Harry Cole previously revealed in a Press Gazette interview that selling stories to newspapers used to be big business for Guido until the Leveson Inquiry, when interest dried up. Is that still the case?
“Guido was funded in the beginning off the back of selling front pages to newspapers – to all of them,” Staines says.
“Now, I guess as the operation’s bigger and the advertising is better, it’s probably a lesser amount of a percentage of our revenue. It used to be maybe 50 per cent, but I’d say it’s probably about 10-20 per cent.”
And how many stories does that equal out at a month?
“We only do big stories. We basically have a rule that if we’re not going to get five figures for it we’re not going to sell it – we might as well put it in The Sun or on our own blog. So we’re not interested in getting £500 off a newspaper.” On the Newmark story, Staines adds: “Obviously we could run it on the website. Or we could’ve bought new cars, gone on holidays. So the traffic boost we’d have got, yes there would have been more revenue in advertising terms, but papers still do have greater revenue than we do. Not great profits, though.”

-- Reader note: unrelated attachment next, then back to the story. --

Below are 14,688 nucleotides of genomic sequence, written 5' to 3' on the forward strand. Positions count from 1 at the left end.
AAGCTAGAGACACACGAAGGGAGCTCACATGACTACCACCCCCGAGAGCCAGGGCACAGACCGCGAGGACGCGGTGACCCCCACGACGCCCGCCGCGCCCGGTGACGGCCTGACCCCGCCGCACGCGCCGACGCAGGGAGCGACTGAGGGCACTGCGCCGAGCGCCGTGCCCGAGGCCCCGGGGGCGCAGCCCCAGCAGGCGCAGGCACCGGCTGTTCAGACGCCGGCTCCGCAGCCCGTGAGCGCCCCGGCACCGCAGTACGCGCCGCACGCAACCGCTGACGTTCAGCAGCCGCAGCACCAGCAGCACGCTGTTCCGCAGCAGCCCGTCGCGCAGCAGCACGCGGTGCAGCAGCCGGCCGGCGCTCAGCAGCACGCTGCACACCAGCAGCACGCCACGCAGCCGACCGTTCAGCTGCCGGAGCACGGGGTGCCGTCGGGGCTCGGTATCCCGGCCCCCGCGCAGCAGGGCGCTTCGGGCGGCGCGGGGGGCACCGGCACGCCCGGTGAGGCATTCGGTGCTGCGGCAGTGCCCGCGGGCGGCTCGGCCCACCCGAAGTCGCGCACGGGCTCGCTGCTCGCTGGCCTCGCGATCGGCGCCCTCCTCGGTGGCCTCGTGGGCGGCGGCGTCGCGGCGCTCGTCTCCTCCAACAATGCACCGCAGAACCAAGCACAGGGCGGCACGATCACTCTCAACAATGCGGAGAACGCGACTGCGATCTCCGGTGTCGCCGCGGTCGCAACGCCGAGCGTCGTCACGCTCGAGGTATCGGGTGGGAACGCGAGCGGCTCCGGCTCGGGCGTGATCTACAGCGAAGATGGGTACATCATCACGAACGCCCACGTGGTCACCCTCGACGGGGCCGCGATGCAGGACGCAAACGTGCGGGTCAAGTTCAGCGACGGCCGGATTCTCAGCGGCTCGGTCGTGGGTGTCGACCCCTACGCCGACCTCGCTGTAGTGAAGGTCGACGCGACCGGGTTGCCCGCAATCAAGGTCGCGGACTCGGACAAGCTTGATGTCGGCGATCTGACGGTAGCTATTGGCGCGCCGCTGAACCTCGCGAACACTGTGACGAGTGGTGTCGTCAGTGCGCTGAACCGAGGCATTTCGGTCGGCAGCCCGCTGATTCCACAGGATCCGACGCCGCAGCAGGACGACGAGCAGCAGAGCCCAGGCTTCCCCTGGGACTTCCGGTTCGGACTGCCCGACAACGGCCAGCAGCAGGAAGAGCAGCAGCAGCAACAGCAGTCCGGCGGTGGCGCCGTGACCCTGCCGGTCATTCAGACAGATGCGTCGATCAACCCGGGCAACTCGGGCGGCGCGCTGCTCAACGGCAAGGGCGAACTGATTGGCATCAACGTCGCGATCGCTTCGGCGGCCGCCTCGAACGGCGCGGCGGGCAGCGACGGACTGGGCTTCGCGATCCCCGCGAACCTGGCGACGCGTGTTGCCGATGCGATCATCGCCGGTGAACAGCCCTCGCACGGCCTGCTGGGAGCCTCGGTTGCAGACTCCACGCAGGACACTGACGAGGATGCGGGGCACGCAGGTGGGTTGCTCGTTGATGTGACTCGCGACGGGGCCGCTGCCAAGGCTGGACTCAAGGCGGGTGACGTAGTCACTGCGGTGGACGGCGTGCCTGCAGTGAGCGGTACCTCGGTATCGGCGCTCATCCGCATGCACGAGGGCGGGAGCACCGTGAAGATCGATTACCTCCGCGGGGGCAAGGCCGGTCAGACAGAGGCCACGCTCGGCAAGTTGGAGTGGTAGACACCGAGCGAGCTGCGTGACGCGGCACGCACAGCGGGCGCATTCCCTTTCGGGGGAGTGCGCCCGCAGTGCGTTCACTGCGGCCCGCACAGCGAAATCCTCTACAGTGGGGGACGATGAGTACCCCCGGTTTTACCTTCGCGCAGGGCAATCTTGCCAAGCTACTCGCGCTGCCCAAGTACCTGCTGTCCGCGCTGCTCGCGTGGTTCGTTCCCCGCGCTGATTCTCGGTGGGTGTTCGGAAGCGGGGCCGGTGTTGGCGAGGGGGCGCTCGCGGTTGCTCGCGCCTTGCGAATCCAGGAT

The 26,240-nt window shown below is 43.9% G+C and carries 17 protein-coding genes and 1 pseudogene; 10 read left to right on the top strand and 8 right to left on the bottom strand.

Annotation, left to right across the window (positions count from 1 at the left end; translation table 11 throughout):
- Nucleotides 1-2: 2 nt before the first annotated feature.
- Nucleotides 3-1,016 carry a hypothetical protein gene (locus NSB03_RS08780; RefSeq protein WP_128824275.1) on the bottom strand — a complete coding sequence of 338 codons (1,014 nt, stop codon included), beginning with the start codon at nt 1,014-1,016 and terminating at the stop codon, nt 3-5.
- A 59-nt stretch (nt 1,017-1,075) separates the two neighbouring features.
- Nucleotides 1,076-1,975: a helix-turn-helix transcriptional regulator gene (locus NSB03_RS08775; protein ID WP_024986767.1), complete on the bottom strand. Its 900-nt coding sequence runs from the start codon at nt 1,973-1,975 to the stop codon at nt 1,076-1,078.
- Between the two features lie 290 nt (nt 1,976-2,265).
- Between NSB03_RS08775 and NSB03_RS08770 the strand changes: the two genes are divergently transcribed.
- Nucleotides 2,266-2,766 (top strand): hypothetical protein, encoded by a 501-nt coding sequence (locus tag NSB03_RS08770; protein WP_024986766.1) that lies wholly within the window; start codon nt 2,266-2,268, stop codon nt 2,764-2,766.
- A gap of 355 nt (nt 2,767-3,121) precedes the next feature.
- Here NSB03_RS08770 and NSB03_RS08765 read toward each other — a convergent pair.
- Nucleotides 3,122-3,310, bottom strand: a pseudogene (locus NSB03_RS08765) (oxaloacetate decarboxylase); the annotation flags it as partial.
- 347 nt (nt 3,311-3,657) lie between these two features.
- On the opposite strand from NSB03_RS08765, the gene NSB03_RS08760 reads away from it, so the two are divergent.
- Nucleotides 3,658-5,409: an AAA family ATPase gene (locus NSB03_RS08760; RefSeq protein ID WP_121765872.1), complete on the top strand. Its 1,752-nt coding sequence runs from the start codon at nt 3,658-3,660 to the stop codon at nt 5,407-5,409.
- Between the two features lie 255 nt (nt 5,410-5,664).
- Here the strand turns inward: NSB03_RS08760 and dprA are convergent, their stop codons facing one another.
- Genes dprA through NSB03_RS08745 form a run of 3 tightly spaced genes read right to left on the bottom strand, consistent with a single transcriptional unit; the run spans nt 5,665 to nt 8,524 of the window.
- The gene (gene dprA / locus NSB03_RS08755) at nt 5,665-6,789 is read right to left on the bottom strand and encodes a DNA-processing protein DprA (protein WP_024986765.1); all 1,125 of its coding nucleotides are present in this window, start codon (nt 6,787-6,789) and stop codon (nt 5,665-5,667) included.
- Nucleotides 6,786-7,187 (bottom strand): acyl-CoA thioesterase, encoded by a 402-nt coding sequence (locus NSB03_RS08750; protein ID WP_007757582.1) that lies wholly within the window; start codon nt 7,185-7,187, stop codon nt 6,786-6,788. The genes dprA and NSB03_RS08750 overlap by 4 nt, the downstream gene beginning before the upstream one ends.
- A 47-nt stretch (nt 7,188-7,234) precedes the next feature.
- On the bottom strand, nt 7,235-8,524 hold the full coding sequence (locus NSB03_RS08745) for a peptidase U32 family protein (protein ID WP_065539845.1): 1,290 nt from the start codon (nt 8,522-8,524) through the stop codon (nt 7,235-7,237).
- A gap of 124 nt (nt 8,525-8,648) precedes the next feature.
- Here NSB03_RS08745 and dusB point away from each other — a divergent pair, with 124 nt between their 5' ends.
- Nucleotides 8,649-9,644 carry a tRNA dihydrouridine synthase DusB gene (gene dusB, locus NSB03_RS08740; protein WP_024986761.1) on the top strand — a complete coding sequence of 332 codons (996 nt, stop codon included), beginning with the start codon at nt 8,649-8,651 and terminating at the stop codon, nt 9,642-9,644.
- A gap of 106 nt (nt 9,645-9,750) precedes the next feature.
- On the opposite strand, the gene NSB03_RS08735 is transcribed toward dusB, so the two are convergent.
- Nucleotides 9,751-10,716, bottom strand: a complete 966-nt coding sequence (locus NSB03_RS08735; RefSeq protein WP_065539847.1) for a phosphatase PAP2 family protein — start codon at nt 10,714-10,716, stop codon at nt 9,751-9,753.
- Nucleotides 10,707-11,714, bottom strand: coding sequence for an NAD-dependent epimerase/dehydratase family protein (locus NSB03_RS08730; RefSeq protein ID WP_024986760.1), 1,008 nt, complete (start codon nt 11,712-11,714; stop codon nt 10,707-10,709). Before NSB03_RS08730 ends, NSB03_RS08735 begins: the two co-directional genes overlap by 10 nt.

I suppose you won't say how much the Sunday Mirror paid for the Newmark story? “Nope.”
It raised a few eyebrows that the story appeared in the Sunday Mirror – a direct rival of The Sun on Sunday, which Guido has a weekly column in. (It has been reported that both The Sun on Sunday and Mail on Sunday turned down the story.)
But there appears to be no hard feelings at the News UK title over missing out on the scoop: Staines reveals that Guido Fawkes has recently had its column contract renewed for a third year.